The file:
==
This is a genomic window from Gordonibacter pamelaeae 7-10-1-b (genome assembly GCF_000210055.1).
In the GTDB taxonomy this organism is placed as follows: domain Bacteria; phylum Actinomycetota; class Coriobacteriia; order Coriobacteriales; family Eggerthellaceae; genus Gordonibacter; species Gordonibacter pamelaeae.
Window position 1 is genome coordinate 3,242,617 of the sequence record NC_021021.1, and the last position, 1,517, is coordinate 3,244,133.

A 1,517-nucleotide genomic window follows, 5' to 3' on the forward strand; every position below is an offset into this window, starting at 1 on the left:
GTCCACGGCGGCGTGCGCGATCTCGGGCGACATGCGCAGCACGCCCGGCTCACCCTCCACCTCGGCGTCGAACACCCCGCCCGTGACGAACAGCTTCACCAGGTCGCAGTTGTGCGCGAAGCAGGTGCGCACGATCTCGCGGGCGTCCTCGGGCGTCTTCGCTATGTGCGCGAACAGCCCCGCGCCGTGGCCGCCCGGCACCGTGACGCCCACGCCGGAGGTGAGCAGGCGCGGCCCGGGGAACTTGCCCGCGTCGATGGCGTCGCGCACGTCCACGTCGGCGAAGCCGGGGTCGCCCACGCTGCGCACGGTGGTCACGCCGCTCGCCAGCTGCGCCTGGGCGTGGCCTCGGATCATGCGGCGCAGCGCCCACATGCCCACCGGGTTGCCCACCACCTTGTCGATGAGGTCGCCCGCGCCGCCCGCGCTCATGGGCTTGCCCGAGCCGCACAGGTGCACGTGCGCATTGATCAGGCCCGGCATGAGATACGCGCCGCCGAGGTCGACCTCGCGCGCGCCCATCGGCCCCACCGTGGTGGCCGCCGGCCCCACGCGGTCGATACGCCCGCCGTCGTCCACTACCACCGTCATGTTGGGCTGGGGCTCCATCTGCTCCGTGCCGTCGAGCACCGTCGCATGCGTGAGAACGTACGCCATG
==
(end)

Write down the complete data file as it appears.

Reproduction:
This is a genomic window from Gordonibacter pamelaeae 7-10-1-b (genome assembly GCF_000210055.1).
In the GTDB taxonomy this organism is placed as follows: domain Bacteria; phylum Actinomycetota; class Coriobacteriia; order Coriobacteriales; family Eggerthellaceae; genus Gordonibacter; species Gordonibacter pamelaeae.
Window position 1 is genome coordinate 3,242,617 of the sequence record NC_021021.1, and the last position, 1,517, is coordinate 3,244,133.

A 1,517-nucleotide genomic window follows, 5' to 3' on the forward strand; every position below is an offset into this window, starting at 1 on the left:
GTCCACGGCGGCGTGCGCGATCTCGGGCGACATGCGCAGCACGCCCGGCTCACCCTCCACCTCGGCGTCGAACACCCCGCCCGTGACGAACAGCTTCACCAGGTCGCAGTTGTGCGCGAAGCAGGTGCGCACGATCTCGCGGGCGTCCTCGGGCGTCTTCGCTATGTGCGCGAACAGCCCCGCGCCGTGGCCGCCCGGCACCGTGACGCCCACGCCGGAGGTGAGCAGGCGCGGCCCGGGGAACTTGCCCGCGTCGATGGCGTCGCGCACGTCCACGTCGGCGAAGCCGGGGTCGCCCACGCTGCGCACGGTGGTCACGCCGCTCGCCAGCTGCGCCTGGGCGTGGCCTCGGATCATGCGGCGCAGCGCCCACATGCCCACCGGGTTGCCCACCACCTTGTCGATGAGGTCGCCCGCGCCGCCCGCGCTCATGGGCTTGCCCGAGCCGCACAGGTGCACGTGCGCATTGATCAGGCCCGGCATGAGATACGCGCCGCCGAGGTCGACCTCGCGCGCGCCCATCGGCCCCACCGTGGTGGCCGCCGGCCCCACGCGGTCGATACGCCCGCCGTCGTCCACTACCACCGTCATGTTGGGCTGGGGCTCCATCTGCTCCGTGCCGTCGAGCACCGTCGCATGCGTGAGAACGTACGCCATG